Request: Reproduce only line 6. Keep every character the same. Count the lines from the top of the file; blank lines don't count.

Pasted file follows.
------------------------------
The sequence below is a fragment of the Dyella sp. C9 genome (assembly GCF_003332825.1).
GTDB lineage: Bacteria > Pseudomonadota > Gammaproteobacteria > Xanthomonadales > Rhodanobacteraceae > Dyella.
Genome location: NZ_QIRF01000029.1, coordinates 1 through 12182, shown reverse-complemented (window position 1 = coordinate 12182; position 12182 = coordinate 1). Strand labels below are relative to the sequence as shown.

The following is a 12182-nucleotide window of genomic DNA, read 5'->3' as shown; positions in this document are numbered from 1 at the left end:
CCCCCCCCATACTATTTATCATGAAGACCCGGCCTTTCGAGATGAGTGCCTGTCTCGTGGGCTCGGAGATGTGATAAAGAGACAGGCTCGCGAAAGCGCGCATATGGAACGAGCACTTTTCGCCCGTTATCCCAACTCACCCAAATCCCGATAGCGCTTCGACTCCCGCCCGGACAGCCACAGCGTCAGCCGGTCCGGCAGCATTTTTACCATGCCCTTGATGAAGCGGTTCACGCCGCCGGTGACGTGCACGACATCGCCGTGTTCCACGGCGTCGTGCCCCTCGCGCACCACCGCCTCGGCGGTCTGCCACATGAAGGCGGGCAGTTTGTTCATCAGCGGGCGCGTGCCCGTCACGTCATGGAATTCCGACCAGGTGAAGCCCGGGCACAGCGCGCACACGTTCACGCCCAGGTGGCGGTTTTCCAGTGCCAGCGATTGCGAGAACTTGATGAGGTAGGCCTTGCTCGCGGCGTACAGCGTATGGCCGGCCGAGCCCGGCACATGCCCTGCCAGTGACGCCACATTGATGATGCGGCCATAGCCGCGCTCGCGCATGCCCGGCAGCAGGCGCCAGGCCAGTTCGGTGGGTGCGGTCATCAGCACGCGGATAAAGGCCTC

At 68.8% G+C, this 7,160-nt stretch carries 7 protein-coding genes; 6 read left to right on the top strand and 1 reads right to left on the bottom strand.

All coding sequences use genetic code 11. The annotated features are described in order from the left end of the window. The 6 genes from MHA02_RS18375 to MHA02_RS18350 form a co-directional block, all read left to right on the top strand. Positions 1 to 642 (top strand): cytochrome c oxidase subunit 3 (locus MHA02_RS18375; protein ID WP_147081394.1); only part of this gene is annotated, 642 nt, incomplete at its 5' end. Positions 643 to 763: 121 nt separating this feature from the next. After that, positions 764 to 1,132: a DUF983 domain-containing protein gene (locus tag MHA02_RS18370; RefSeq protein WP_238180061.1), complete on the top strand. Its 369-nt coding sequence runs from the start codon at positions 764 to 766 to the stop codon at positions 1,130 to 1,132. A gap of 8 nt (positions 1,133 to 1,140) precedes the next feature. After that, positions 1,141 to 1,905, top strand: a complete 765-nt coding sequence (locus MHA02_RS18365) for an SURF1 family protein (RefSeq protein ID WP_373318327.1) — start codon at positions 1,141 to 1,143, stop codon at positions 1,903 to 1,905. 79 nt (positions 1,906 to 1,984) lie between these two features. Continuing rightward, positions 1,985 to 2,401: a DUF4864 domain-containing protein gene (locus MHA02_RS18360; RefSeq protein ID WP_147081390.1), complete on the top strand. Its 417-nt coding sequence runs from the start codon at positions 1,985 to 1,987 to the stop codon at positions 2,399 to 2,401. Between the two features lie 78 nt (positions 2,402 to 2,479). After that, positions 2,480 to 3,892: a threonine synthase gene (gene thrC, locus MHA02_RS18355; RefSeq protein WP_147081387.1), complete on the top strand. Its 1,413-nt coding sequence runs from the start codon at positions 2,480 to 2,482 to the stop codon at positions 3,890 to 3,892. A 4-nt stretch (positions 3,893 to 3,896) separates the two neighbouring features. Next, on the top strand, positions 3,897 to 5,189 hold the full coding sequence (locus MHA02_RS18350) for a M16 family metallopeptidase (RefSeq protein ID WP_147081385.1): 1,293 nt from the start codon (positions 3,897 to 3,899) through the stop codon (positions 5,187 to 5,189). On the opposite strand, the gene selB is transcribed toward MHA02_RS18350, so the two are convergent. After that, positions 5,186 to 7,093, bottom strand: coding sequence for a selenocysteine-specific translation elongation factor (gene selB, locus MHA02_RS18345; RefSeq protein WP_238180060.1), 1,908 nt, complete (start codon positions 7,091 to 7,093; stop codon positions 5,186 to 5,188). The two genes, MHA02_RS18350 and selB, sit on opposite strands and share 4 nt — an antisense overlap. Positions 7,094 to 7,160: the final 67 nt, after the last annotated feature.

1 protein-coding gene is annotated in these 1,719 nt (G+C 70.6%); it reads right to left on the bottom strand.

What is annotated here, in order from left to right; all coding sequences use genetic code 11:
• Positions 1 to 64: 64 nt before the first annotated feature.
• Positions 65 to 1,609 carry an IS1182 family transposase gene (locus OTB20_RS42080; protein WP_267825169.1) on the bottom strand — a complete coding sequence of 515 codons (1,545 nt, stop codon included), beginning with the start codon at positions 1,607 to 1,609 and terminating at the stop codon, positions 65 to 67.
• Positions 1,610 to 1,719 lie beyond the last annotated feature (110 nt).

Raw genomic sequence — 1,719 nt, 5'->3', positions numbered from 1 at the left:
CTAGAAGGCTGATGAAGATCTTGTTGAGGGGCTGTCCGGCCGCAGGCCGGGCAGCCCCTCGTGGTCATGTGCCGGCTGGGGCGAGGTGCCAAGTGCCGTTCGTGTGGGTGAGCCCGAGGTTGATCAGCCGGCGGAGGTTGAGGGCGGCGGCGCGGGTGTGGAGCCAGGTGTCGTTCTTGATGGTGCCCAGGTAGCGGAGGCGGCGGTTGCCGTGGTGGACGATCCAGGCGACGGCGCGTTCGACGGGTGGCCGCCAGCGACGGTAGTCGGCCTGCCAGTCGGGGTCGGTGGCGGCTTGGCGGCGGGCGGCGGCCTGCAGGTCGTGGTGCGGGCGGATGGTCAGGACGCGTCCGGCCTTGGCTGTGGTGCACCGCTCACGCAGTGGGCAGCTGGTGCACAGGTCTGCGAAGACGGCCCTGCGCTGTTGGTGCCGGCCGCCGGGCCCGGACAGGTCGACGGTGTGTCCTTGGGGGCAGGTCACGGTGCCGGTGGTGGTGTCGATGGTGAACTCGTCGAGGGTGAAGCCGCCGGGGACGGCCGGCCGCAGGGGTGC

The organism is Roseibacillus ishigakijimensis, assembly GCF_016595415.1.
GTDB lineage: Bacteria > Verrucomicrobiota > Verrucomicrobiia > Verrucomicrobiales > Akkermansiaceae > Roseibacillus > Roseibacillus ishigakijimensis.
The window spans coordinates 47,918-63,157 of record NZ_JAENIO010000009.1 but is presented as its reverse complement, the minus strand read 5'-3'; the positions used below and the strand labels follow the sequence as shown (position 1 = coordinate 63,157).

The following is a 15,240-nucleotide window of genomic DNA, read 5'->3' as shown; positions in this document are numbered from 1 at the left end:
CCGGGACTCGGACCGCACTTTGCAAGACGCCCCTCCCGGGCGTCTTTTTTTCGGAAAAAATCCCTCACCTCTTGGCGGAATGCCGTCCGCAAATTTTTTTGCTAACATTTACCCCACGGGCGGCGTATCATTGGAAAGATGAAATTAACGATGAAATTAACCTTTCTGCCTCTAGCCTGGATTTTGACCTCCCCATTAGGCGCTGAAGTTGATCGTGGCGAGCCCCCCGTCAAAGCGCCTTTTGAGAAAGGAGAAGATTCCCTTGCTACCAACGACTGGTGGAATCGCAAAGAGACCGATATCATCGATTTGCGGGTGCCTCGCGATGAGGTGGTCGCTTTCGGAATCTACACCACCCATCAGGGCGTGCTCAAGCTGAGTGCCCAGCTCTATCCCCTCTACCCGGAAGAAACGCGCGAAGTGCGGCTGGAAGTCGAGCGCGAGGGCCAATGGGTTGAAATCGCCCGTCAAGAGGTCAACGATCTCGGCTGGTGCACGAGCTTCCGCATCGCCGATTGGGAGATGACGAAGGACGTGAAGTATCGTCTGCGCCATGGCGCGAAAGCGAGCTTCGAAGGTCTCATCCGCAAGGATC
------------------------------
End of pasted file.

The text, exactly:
At 68.8% G+C, this 7,160-nt stretch carries 7 protein-coding genes; 6 read left to right on the top strand and 1 reads right to left on the bottom strand.